I then turn North and walk along Congress Street – a potential bustling business thoroughfare, if you are to believe the musings of an older gentlemen discussing possibilities for the area at The Point Visioning meeting from several weeks before. On the corner of Harbor and Congress streets, the branches of a mature tree frame an old mural placed three stories above street level. Its bright colors convey a favorite message: this is a good neighborhood. A play car speeds down Harbor Street towards me as I cross, and some of the bodegas are open for business.
I keep walking. On the other side of Harbor Street, after passing Park Street, a narrow concrete alley and the least park-like of any of the streets, I happen along two novena candles placed on the sidewalk in front of another sort of mural. This mural, at sidewalk level, is different in many ways from the city sponsored one celebrating community. The unambiguous symbols of “R.I.P” on a gravestone and the candles on the sidewalk speak of the tragedy that occurred on this very spot. The message of the earlier official mural depended on the bright colors more than the content. Here these deeper colors of brown, black, red, and green against the masonry canvas communicate somber remembrance, but the direct message it what stays in your mind.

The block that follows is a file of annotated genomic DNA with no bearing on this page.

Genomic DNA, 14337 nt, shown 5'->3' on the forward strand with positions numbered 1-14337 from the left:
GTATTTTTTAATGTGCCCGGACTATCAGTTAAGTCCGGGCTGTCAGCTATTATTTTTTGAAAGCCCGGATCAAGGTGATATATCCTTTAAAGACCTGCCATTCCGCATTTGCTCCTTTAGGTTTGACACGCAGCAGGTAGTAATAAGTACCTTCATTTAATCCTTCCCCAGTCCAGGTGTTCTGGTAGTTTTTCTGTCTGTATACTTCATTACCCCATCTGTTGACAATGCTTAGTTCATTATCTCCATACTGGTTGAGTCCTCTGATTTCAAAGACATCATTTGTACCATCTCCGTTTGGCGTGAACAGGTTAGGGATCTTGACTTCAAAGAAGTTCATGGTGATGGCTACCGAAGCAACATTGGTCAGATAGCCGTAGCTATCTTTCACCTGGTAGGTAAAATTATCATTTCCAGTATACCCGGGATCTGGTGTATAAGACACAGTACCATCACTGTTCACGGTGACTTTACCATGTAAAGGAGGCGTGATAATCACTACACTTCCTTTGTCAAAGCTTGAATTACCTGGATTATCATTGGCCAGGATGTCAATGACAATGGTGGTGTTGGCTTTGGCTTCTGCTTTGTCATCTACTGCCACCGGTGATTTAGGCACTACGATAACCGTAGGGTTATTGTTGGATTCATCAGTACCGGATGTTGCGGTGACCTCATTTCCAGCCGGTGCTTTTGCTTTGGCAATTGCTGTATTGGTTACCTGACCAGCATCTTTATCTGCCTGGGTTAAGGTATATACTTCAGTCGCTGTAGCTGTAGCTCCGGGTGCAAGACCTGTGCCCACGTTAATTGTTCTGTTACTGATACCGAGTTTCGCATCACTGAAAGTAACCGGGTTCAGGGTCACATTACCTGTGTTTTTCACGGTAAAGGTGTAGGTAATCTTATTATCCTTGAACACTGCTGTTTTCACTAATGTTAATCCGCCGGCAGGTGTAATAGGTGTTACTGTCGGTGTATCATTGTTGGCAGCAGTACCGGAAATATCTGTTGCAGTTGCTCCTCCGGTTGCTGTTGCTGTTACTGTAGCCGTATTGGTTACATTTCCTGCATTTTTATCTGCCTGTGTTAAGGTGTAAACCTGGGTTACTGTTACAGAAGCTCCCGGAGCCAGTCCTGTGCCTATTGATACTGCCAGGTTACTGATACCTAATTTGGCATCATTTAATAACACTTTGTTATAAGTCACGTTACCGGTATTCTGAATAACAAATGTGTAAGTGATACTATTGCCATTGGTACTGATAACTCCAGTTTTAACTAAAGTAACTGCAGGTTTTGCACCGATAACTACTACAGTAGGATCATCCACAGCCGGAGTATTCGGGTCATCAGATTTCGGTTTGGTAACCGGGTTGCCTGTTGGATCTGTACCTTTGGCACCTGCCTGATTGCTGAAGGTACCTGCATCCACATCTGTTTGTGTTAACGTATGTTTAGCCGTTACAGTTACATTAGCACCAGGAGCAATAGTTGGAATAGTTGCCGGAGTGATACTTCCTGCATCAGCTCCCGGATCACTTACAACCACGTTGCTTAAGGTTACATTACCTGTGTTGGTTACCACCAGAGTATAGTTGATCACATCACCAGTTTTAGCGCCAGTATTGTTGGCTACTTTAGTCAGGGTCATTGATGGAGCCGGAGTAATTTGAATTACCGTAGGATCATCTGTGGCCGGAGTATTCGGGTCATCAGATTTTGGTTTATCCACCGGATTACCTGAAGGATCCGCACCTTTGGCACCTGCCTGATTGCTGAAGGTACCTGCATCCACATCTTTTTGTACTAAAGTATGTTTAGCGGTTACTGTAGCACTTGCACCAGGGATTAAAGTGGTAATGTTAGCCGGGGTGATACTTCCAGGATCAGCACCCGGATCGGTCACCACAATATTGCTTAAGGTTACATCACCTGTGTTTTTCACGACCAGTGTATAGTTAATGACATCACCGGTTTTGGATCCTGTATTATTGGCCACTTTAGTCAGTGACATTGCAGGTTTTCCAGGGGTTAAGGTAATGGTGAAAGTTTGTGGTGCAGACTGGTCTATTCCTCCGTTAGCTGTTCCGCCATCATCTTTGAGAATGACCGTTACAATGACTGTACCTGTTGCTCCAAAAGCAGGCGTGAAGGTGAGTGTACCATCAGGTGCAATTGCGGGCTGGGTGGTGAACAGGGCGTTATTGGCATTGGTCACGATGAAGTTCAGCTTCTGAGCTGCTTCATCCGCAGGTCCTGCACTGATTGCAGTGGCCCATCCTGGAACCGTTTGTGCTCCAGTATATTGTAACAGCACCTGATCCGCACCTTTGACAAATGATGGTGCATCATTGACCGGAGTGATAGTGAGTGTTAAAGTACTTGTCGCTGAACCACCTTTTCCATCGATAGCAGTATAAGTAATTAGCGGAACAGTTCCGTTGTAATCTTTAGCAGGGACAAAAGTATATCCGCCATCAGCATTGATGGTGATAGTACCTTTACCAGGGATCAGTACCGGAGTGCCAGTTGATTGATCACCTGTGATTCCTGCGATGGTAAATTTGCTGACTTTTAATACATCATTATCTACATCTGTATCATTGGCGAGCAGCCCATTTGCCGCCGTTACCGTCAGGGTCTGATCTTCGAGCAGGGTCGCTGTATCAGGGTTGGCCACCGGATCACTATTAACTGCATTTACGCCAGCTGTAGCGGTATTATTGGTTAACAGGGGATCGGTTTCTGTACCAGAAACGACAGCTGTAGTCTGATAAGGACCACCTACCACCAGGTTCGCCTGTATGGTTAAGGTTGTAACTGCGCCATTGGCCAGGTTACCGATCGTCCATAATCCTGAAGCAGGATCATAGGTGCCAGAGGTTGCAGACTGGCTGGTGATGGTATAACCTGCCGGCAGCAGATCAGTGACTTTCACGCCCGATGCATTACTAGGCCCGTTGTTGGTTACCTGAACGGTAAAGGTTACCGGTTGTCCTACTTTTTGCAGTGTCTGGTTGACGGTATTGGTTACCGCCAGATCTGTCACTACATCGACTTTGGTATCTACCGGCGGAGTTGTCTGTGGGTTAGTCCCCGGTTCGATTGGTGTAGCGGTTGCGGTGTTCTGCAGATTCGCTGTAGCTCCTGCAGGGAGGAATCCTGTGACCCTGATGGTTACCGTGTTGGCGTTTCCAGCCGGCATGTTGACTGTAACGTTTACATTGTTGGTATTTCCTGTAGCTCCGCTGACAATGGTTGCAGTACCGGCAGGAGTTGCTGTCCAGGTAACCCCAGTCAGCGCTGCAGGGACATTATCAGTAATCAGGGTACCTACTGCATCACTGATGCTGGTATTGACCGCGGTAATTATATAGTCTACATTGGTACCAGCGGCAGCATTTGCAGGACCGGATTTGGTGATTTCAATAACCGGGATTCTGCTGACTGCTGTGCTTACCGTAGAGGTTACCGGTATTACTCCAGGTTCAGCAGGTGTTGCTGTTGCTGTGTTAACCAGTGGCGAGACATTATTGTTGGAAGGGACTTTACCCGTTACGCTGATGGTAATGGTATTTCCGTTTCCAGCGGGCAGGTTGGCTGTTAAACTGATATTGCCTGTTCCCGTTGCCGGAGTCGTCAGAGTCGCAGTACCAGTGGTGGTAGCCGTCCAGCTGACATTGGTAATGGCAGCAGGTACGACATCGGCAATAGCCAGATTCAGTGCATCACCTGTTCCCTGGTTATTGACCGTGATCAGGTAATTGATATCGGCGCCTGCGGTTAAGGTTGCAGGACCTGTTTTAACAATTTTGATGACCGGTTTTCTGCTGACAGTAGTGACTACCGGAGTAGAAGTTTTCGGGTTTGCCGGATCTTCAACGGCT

Thoughts of this mural occupy me as I aimlessly walk and snap photos: on Prince Street, a shell of an ancient television set provides a tiny shelf for tiny plants to grow; on Ward Street, parked cars perfectly frame the spire of Immaculate Conception, the neighborhood church.
As I walk back down Congress Street, I come to the northern edge of The Point. Here, a fragment of a park uses a checkerboard pattern to distribute the slight trees, brick-like paving, concrete paving, concrete benches or barriers, all organized along hard lines. This small, sterile park is the threshold to the neighborhood along Congress Street; a descriptive tourist board hints at the neighborhood’s history, but this official place feels incredibly out of place. The park is an attempt at improvement, perhaps, but only symbolically.